Outputs

  • Several realistic and substantial outcomes are expected from project members’ individual and combined efforts, which will be disseminated through peer-reviewed publications, association journal articles, popular press articles, extension presentations and organized research sessions. It is important to note that the team is not merely focused on scholarly channels, rather several members are committed to developing materials based on research outcomes that can be implemented by stakeholder groups. Thus, team members are expected to present their own and other’s work to industry associations, retailers, food processors, direct marketers, farm organizations, and interested consumer audiences at national, regional and state-level meetings. As a team, we hope to engage with one new and relevant stakeholder group within the first two years of our project. Potential groups include the Produce Marketing Association, the National Grocers Association, the USDA Know your Farmer, Know your Food working group, or state produce associations.
  • The following is a list of deliverables that can be used to disseminate project results to applied and research audiences: 1) a diverse series of publications (e.g. journal articles, case studies, industry contract reports, fact sheets, extension bulletins, online publications, and webinars); 2) decision tools and policy briefs; 3) integrated data series and market databases that provide market assessment and coordination tools for stakeholders; and 4) presentations at professional, industry, and extension meetings.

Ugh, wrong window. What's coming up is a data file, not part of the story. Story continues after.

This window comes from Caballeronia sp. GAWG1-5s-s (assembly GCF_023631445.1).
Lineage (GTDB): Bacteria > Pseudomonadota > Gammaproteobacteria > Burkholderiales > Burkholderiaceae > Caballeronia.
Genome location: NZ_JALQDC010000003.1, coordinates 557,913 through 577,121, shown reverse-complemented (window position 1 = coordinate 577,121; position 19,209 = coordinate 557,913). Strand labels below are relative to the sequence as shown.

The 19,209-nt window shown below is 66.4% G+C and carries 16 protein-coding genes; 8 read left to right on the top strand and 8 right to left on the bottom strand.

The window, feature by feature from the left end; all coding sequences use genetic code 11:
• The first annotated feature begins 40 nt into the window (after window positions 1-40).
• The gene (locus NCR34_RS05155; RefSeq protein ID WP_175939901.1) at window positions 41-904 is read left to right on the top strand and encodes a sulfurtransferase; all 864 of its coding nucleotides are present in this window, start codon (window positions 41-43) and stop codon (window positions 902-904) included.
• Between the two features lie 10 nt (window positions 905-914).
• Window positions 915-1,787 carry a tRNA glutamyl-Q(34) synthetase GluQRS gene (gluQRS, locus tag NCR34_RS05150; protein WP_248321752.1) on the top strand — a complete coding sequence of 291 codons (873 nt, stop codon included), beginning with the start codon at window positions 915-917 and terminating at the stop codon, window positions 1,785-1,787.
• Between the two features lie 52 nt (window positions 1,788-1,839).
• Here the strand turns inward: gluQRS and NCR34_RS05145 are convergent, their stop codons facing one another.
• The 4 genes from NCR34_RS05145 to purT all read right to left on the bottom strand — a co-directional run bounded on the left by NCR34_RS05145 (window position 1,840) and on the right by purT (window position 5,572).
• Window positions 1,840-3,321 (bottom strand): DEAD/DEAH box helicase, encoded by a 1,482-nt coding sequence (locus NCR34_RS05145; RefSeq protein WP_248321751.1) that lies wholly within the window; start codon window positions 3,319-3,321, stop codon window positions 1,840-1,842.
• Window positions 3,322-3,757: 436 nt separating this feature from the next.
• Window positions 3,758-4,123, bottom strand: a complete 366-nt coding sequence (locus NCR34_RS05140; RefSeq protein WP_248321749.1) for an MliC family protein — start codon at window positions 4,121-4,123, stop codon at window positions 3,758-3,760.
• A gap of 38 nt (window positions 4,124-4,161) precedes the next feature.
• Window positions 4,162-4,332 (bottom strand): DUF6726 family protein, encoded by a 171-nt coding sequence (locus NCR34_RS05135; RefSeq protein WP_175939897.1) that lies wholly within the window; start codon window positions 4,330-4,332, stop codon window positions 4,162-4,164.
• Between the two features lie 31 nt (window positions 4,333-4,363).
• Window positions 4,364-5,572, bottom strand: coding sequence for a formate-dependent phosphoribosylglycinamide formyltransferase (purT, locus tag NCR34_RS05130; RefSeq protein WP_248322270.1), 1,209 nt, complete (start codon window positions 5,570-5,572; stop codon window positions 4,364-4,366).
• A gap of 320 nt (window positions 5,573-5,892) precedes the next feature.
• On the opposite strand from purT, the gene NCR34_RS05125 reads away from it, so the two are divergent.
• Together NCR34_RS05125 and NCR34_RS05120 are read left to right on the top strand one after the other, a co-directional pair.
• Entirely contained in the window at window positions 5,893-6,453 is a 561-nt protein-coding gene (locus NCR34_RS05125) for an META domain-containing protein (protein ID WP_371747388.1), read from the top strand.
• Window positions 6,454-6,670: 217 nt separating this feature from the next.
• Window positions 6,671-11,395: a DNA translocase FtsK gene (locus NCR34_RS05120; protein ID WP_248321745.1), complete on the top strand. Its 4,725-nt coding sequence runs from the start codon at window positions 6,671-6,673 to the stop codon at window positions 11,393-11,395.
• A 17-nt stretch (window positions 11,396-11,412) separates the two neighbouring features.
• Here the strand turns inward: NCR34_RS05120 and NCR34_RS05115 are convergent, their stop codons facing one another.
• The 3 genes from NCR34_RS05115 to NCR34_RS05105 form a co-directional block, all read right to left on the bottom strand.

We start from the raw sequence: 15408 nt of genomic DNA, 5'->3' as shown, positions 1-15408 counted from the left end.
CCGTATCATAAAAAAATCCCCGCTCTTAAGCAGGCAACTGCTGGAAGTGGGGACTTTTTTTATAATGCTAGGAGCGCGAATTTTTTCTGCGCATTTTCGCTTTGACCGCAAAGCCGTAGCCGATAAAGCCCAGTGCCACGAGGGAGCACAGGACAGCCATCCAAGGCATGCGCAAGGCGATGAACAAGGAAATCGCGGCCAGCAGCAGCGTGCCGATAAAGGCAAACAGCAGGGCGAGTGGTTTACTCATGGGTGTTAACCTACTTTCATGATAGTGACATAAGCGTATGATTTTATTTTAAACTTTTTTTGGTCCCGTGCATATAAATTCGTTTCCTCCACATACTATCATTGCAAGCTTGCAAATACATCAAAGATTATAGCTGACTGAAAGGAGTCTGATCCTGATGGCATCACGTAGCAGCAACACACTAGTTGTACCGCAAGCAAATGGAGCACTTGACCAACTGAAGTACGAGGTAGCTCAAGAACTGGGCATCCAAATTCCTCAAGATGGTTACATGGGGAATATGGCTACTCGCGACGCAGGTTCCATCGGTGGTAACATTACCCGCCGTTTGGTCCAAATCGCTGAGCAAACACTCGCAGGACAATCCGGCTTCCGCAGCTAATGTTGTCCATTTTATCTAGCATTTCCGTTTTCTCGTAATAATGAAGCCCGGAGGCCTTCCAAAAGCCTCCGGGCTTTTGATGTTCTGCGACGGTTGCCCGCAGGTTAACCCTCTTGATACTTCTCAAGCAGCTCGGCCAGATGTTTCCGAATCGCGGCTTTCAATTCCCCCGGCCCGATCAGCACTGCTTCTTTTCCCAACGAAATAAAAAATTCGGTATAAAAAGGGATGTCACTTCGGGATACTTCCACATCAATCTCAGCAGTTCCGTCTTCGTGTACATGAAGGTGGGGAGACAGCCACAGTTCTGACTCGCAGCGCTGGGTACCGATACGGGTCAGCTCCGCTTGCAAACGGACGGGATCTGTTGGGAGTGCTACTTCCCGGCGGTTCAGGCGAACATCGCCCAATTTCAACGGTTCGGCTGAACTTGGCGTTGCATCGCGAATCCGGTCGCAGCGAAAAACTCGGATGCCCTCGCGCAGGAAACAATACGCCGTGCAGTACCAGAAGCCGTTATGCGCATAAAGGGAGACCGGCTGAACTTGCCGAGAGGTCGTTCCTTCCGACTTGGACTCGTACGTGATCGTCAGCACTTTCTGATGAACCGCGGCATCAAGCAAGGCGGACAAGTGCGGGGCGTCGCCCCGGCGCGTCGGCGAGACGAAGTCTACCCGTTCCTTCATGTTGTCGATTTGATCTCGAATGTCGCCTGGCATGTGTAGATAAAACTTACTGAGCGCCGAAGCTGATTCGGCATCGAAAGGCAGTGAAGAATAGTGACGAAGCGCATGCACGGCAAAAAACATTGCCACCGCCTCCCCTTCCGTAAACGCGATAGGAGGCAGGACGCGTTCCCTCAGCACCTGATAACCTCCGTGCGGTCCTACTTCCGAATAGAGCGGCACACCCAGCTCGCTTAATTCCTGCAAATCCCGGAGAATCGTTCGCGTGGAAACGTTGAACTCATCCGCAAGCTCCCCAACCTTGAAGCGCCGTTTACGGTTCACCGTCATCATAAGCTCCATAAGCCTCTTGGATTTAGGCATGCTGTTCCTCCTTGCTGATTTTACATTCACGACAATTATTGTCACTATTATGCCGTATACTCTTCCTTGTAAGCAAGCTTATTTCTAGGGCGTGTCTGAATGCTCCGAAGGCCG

• In addition members will: 1) Distribute survey instruments and experimental auction scripts in an effort to share “best practices” and allow for research results to be comparable across state studies. 2) Develop joint proposals for organized symposia through Agricultural Marketing, Agribusiness, Extension and Community Economics track sessions at future Agricultural & Applied Economics Association, and Food Distribution Research Society meetings. 3) Submit a proposal for a “special issue” to the Journal of Agribusiness, International Food and Agribusiness Management Review, or The Journal of Food Distribution Research in year three, and at least two other "theme" issues in the agricultural and applied economics or agribusiness fields over the life of the project. Other collaborative publications will focus on local foods, sustainable agriculture, direct marketing, and value-added agriculture. 4) Prepare and submit at least one multi-state grant proposal to a USDA National Institute of Food and Agriculture program based on one of the team’s specific objectives.

Outcomes or Projected Impacts

  • The potential impacts of this work will be in three realms: 1) market information to enhance coordination among supply chain participants; 2) recommendations that can be used to improve marketing performance; and 3) insights on costs and benefits of value provided to policymakers who are considering oversight, grading, and certification programs to enhance market activities
  • Previous work by committee members has been used by a broad set of stakeholders to make marketing and business planning decisions, inform strategic planning exercises, assess potential implications of proposed policy measures (e.g. COOL) and substantiate demand for growing market segments. Future work could include a focus on the Leafy Greens Marketing Agreements (LGMA), which were industry-initiated and established under state laws in California and Arizona. Drawing on supply chain research specifically related to food safety assurance, similar to that proposed in this project (in support of Goal 3 from CSREES), this team’s expertise could be used to evaluate LGMA performance. The research could also consider the implications of broader LGMA geographical coverage* and the potential for replication for other products.